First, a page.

16.

R. J. Noll, “Zernike polynomials and atmospheric turbulence,” J. Opt. Soc. Am. 66(3), 207–211 (1976). [CrossRef]

17.

J. B. Costa, “Development of a new infrared pyramid wavefront sensor,” PhD thesis, Ruperto-Carola University of Heidelberg, Germany (2005).

OCIS Codes
(010.1080) Atmospheric and oceanic optics : Active or adaptive optics
(010.7350) Atmospheric and oceanic optics : Wave-front sensing
(050.1960) Diffraction and gratings : Diffraction theory
(230.3720) Optical devices : Liquid-crystal devices
(230.6120) Optical devices : Spatial light modulators

ToC Category:
Adaptive Optics

History
Original Manuscript: November 9, 2010
Revised Manuscript: January 15, 2011
Manuscript Accepted: March 30, 2011
Published: April 14, 2011

Virtual Issues
Vol. 6, Iss. 5 Virtual Journal for Biomedical Optics

Citation
Shengqian Wang, Changhui Rao, Hao Xian, Jianlin Zhang, Jianxin Wang, and Zheng Liu, "Laboratory demonstrations on a pyramid wavefront sensor without modulation for closed-loop adaptive optics system," Opt. Express 19, 8135-8150 (2011)
http://www.opticsinfobase.org/oe/abstract.cfm?URI=oe-19-9-8135


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References

  1. R. Ragazzoni, “Pupil plane wavefront sensing with an oscillating prism,” J. Mod. Opt. 43(2), 289–293 (1996). [CrossRef]
  2. R. Ragazzoni and J. Farinato, “Sensitivity of a pyramidic wave front sensor in closed loop adaptive optics,” Astron. Astrophys. 350, 23–26 (1999).
  3. T. Y. Chew, R. M. Clare, and R. G. Lane, “A comparison of the Shack-Hartmann and pyramid wavefront sensors,” Opt. Commun. 268(2), 189–195 (2006). [CrossRef]
  4. R. Ragazzoni, A. Ghedina, A. Baruffolo, E. Marchetti, J. Farinato, T. Niero, G. Crimi, and M. Ghigo, “Testing the pyramid wavefront sensor on the sky,” Proc. SPIE 4007, 423–430 (2000). [CrossRef]
  5. S. Esposito, A. Tozzi, A. Puglisi, E. Pinna, A. Richardi, S. Busoni, L. Busoni, P. Stefanini, M. Xompero, D. Zanotti, and F. Pieralli, “First light AO system for LBT: toward on-sky operation,” Proc. SPIE 6272, 62720A, 62720A-9 (2006). [CrossRef]
  6. M. Feldt, D. Peter, S. Hippler, Th. Henning, J. Aceituno, and M. Goto, “PYRAMIR: first on-sky results from an infrared pyramid wavefront sensor,” Proc. SPIE 6272, 627218, 627218-6 (2006). [CrossRef]
  7. S. E. Egner, W. Gaessler, R. Ragazzoni, B. LeRoux, T. M. Herbst, J. Farinato, E. Diolaiti, and C. Arcidiacono, “MANU-CHAO: a laboratory ground-layer adaptive optics experiment,” Proc. SPIE 6272, 62724X, 62724X-12 (2006). [CrossRef]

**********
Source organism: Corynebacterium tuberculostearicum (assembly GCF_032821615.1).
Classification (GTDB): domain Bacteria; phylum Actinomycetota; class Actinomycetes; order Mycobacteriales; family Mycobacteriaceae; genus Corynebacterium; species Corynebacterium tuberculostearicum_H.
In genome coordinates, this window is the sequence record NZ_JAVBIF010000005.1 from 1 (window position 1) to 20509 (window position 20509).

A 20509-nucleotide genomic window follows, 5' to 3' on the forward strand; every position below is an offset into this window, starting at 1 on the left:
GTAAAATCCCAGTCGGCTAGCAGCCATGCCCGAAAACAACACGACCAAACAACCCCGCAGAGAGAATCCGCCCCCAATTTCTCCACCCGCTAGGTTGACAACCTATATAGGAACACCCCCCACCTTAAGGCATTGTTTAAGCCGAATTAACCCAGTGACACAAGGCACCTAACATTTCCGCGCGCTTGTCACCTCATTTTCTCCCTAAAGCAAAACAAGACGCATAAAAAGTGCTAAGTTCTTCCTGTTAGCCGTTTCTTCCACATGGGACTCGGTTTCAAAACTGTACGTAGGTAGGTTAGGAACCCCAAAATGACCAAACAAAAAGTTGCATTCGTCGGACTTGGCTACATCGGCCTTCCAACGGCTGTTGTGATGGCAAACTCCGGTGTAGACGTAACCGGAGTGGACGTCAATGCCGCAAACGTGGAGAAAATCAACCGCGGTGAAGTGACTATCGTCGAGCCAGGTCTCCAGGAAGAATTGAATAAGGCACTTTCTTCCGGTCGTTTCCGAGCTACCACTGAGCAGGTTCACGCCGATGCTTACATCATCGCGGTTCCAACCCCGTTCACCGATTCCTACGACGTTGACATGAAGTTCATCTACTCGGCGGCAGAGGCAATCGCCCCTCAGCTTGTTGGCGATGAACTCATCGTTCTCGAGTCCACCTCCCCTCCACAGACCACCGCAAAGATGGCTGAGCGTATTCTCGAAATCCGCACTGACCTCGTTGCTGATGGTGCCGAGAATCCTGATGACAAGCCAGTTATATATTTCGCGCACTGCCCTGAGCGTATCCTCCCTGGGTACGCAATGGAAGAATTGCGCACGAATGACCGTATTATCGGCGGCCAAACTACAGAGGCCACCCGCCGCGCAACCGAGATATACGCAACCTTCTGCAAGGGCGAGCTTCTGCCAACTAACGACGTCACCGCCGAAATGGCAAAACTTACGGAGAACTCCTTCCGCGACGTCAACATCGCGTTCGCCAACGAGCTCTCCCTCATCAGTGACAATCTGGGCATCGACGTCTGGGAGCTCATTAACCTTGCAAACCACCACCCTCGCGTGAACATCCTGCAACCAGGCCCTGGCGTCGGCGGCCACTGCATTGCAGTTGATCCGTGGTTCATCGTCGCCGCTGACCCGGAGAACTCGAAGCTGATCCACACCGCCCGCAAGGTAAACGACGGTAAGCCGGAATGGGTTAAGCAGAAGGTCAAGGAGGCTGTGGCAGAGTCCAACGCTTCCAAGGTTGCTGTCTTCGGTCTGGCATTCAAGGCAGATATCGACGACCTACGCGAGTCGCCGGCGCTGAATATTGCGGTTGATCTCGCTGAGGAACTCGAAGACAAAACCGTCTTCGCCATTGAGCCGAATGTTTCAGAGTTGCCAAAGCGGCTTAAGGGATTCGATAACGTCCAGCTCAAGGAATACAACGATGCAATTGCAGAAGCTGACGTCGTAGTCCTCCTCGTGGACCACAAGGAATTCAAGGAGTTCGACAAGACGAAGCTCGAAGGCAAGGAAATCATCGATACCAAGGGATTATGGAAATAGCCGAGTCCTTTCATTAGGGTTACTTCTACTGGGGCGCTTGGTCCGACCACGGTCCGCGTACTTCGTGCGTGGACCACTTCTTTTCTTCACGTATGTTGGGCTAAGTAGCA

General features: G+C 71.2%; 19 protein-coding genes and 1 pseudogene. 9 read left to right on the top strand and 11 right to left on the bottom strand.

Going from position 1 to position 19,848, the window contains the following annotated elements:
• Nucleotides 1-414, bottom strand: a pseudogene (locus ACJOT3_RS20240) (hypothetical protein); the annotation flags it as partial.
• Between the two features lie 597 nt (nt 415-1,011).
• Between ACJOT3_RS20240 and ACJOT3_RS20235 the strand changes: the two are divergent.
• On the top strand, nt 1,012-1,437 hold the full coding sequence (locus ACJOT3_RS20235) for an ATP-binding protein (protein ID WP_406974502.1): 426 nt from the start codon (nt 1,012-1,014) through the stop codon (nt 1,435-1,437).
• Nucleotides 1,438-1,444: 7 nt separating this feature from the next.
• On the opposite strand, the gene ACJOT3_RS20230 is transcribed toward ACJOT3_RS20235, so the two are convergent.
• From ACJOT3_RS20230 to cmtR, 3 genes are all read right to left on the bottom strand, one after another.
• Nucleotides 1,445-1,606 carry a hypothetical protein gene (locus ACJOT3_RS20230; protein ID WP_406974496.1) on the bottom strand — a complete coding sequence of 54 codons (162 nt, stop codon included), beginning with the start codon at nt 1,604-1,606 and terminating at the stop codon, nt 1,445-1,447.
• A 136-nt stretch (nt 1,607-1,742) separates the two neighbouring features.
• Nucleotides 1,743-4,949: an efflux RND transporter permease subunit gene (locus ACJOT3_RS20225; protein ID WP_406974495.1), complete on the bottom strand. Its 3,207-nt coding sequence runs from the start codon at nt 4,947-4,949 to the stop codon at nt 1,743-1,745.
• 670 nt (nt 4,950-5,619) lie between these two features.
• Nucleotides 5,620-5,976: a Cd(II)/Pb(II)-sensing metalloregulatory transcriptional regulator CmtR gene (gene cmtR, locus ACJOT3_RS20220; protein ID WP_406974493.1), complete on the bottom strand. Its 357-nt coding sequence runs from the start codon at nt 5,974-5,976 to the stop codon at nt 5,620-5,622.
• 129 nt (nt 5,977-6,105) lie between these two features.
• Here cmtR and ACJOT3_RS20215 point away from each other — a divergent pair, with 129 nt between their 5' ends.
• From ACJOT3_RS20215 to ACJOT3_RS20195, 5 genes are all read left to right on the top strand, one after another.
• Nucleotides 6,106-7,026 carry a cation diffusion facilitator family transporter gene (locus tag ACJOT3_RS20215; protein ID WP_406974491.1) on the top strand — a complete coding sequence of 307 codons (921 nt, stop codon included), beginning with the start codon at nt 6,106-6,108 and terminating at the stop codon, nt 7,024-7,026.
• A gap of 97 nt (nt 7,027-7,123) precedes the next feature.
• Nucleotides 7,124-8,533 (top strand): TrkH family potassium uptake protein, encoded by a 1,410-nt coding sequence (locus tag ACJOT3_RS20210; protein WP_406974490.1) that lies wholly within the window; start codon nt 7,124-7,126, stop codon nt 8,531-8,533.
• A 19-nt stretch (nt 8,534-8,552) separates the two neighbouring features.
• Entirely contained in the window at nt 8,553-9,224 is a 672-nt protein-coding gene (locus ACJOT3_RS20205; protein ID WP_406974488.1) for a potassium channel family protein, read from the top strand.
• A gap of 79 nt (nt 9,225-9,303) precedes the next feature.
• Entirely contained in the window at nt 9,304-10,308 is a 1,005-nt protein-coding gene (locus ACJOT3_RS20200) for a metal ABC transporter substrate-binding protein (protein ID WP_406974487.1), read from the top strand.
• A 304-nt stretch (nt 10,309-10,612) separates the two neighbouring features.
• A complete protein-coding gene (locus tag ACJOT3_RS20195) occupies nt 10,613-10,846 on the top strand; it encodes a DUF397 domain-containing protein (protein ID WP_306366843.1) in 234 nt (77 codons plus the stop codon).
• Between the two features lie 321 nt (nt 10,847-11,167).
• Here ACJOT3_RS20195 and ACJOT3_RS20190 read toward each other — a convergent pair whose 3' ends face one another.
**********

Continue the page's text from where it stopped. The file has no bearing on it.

8. S. Esposito, E. Pinna, A. Puglisi, A. Tozzi, and P. Stefanini, “Pyramid sensor for segmented mirror alignment,” Opt. Lett. 30(19), 2572–2574 (2005). [CrossRef] [PubMed]
  9. A. Burvall, E. Daly, S. R. Chamot, and C. Dainty, “Linearity of the pyramid wavefront sensor,” Opt. Express 14(25), 11925–11934 (2006), http://www.opticsinfobase.org/oe/abstract.cfm?URI=oe-14-25-11925 . [CrossRef] [PubMed]
  10. C. Vérinaud, “On the nature of the measurements provided by a pyramid wave-front sensor,” Opt. Commun. 233(1-3), 27–38 (2004). [CrossRef]
  11. J. B. Costa, R. Ragazzoni, A. Ghedina, M. Carbillet, C. Verinaud, M. Feldt, S. Esposito, E. Puga, and J. Farinato, “Is there need of modulation in the pyramid wavefront sensor,” Proc. SPIE 4839, 288–298 (2003). [CrossRef]
  12. J. B. Costa, “Modulation effect of the atmosphere in a pyramid wave-front sensor,” Appl. Opt. 44(1), 60–66 (2005). [PubMed]
  13. R. Ragazzoni, E. Diolaiti, and E. Vernet, “A pyramid wavefront sensor with no dynamic modulation,” Opt. Commun. 208(1-3), 51–60 (2002). [CrossRef]
  14. J. LeDue, L. Jolissaint, J.-P. Véran, and C. Bradley, “Calibration and testing with real turbulence of a pyramid sensor employing static modulation,” Opt. Express 17(9), 7186–7195 (2009), http://www.opticsinfobase.org/oe/abstract.cfm?URI=oe-17-9-7186 . [CrossRef] [PubMed]
  15. V. Korkiakoski, C. Vérinaud, M. Le Louarn, and R. Conan, “Comparison between a model-based and a conventional pyramid sensor reconstructor,” Appl. Opt. 46(24), 6176–6184 (2007). [CrossRef] [PubMed]
  16. R. J. Noll, “Zernike polynomials and atmospheric turbulence,” J. Opt. Soc. Am. 66(3), 207–211 (1976). [CrossRef]
  17. J. B. Costa, “Development of a new infrared pyramid wavefront sensor,” PhD thesis, Ruperto-Carola University of Heidelberg, Germany (2005).